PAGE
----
In regards to the cables, I think AKG may have erred slightly on portability as I thought the cable could have been maybe 6 inches longer. I also found the cables to be slightly too springy but still very serviceable. When I did have a chance to compare the K545 to the K550 I did find myself wishing I could have an “audiophile” straight that was longer for at home though and do hope AKG (or all the cable makers out there) will consider offering one as a purchasable accessory. While I am being critical in this area I want to stress only the extremely demanding audiophile members will feel slighted by the cables offered, for the average or new user, or those of us who enjoy portability at the expense of more premium feeling or exotically made cables will be “just fine”. Finally AKG has chosen to use an I shaped jack versus an L shaped one. I personally prefer L jacks but again am not too wrapped up my preference to be too worried about this. I do like the matching color aluminum ends though. NOTE: I only have the iPhone cable with my reviewer pair so have to assume the android cable will have the same jacks, material, and cable length.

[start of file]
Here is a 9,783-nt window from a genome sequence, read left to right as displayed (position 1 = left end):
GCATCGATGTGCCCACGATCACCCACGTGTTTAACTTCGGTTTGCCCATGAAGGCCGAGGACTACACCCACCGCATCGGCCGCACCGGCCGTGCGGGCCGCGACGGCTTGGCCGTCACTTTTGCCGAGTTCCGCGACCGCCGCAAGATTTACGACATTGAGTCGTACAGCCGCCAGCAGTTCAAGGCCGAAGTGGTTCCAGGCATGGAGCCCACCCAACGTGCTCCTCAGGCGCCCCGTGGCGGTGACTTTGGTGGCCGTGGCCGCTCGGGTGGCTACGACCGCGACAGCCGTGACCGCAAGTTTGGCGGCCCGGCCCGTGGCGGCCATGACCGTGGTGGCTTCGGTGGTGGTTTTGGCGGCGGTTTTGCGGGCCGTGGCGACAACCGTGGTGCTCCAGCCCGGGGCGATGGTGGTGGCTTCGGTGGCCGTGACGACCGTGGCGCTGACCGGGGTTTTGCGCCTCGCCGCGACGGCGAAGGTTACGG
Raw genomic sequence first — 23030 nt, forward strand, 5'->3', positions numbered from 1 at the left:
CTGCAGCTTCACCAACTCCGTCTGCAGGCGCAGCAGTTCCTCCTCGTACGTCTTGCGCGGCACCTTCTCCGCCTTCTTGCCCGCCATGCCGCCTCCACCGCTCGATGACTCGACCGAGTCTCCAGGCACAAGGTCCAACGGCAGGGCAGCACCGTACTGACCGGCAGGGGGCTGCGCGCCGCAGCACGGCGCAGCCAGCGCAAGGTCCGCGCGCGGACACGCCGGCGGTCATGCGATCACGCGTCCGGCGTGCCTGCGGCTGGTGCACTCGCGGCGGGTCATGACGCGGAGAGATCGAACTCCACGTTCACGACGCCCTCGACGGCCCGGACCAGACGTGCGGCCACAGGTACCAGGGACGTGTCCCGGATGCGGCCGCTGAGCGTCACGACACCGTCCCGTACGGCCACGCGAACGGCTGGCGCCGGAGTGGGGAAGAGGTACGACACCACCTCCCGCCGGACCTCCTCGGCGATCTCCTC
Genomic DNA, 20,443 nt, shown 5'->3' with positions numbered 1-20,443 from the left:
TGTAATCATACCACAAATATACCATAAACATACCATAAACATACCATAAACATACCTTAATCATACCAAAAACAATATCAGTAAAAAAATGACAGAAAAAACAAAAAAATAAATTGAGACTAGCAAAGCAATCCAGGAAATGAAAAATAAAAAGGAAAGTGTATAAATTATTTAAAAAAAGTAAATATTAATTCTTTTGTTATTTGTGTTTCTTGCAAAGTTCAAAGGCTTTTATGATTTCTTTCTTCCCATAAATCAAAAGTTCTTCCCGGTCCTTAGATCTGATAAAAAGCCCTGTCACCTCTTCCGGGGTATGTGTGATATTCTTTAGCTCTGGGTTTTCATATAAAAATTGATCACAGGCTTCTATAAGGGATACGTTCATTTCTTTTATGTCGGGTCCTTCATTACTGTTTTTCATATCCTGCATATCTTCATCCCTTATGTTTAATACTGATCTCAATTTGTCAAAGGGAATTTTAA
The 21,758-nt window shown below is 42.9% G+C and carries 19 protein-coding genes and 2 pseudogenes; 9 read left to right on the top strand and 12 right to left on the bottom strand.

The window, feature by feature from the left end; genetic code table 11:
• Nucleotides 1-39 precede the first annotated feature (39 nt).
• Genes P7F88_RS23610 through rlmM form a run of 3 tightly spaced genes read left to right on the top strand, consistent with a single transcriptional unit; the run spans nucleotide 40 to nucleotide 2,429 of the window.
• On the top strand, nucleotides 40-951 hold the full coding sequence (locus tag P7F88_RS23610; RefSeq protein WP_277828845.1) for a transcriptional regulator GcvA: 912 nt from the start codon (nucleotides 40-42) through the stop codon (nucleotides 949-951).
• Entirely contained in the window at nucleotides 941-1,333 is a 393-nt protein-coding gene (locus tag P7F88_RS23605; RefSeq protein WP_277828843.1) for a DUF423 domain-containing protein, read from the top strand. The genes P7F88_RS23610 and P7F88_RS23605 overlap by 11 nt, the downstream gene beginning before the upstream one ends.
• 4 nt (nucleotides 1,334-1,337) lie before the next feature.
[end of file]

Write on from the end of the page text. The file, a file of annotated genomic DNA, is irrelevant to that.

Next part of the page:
My demo pair never had the case so I cannot comment on this accessory at this time but will update this section when I have a chance to see and use the case.
OK so let’s get into the important part, the sound!
All of my testing has been done using the following play list:
· Loreena McKennitt – Lullaby
· Patricia Barber – Miss Otis Regrets
· Diana Krall – Walk on By
· Nat King Cole – Forgive my Heart
· Pink Floyd – High Hopes
· Pink Floyd – Money
· Eagles – Hotel California
· AC/DC – Let There be Rock
· Supertramp – Lord is it Mine
· Heart – Magic Man
· Led Zeppelin – Dazed and Confused
· Led Zeppelin – In the Evening